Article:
Vladimir Putin Says Elton John Is 'Mistaken,' Russia Is 'Very Neutral' Toward LGBT Community

Sir Elton John
Vittorio Zunino Celotto/Getty Images

Sir Elton John attends the screening of "Rocketman" during the 72nd annual Cannes Film Festival on May 16, 2019 in Cannes, France.

The Russian president made the comments in response to the British singer's criticism.

Vladimir Putin denied that Russia is hostile toward the LGBT community and said that British singer Elton John was wrong to make such claims. "[Elton John] is mistaken," Putin was quoted as saying by the Russian state-run news agency TASS. "We [in Russia] have a very neutral attitude to members of the LGBT community. We have a law, for which we've been slammed, a law banning propaganda of homosexuality among minors."   

According to Putin, the law just aims to make sure children are "left alone" until they've grown up, and then they can make decisions regarding their sexuality. In further remarks, Putin complemented the singer. "I respect him very much, he is a genial musician, he comes to Russia and we are happy to listen to him sing," he said.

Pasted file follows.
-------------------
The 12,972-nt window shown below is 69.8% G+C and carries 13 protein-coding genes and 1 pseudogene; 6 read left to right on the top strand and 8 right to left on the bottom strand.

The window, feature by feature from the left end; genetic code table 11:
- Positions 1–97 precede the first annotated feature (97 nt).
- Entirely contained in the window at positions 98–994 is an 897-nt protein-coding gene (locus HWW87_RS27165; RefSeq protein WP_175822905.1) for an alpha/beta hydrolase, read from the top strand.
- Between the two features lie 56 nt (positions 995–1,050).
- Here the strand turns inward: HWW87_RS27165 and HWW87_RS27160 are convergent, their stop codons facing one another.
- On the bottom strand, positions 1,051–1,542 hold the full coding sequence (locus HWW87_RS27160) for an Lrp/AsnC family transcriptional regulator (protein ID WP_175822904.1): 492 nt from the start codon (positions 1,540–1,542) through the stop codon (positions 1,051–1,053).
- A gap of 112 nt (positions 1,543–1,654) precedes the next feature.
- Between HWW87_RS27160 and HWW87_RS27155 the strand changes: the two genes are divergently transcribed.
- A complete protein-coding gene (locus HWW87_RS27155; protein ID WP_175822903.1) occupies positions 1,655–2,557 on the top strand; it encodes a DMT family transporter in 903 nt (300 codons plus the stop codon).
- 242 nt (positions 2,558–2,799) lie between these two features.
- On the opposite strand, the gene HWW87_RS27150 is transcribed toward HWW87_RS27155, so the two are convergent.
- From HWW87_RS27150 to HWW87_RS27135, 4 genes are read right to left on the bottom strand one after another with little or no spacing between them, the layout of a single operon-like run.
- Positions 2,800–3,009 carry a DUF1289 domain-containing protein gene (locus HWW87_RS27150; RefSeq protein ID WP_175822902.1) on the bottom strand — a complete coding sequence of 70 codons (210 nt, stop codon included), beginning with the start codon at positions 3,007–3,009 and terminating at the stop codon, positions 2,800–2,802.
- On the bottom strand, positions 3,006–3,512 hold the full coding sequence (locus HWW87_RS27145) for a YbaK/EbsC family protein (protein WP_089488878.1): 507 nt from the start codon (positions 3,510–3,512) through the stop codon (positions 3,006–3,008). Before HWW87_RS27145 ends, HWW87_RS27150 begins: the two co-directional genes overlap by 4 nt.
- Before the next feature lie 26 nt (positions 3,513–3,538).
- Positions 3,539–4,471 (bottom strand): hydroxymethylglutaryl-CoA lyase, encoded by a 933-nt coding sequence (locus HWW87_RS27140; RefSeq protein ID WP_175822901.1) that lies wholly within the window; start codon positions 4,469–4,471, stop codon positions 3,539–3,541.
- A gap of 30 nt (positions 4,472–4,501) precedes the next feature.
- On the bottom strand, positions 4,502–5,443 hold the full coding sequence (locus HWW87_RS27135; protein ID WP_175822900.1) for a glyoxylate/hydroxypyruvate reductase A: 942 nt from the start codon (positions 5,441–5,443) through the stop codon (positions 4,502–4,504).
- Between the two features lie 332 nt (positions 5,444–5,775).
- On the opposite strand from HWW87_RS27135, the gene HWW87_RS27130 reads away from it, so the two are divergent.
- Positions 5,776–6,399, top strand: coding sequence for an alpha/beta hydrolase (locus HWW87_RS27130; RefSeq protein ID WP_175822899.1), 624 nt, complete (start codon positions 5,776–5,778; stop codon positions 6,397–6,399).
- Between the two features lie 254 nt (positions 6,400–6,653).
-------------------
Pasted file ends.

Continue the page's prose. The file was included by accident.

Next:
Putin made his remarks in response to John's comments about a recent interview the Russian president conducted with the Financial Times in which the president called the number of gender categories "excessive" and said he did not want LGBT culture to "overshadow" Russian heterosexual culture.   

In an open letter to Putin, released on Friday (June 28), John said, "I strongly disagree with your view that pursuing policies that embrace multicultural and sexual diversity are obsolete in our societies."  

"I find duplicity in your comment that you want LGBT people to 'be happy' and that 'we have no problem in that'," he added, referring to the fact that the recent Elton John biopic Rocketman was censored in Russia, with scenes depicting gay sex and drug consumption being cut.  

Incidentally, the Russian culture ministry, which is in charge of issuing permissions for movies to be released, stressed that it didn't request any changes, and that the cuts were made voluntarily by the local distributor.

This article originally appeared on The Hollywood Reporter.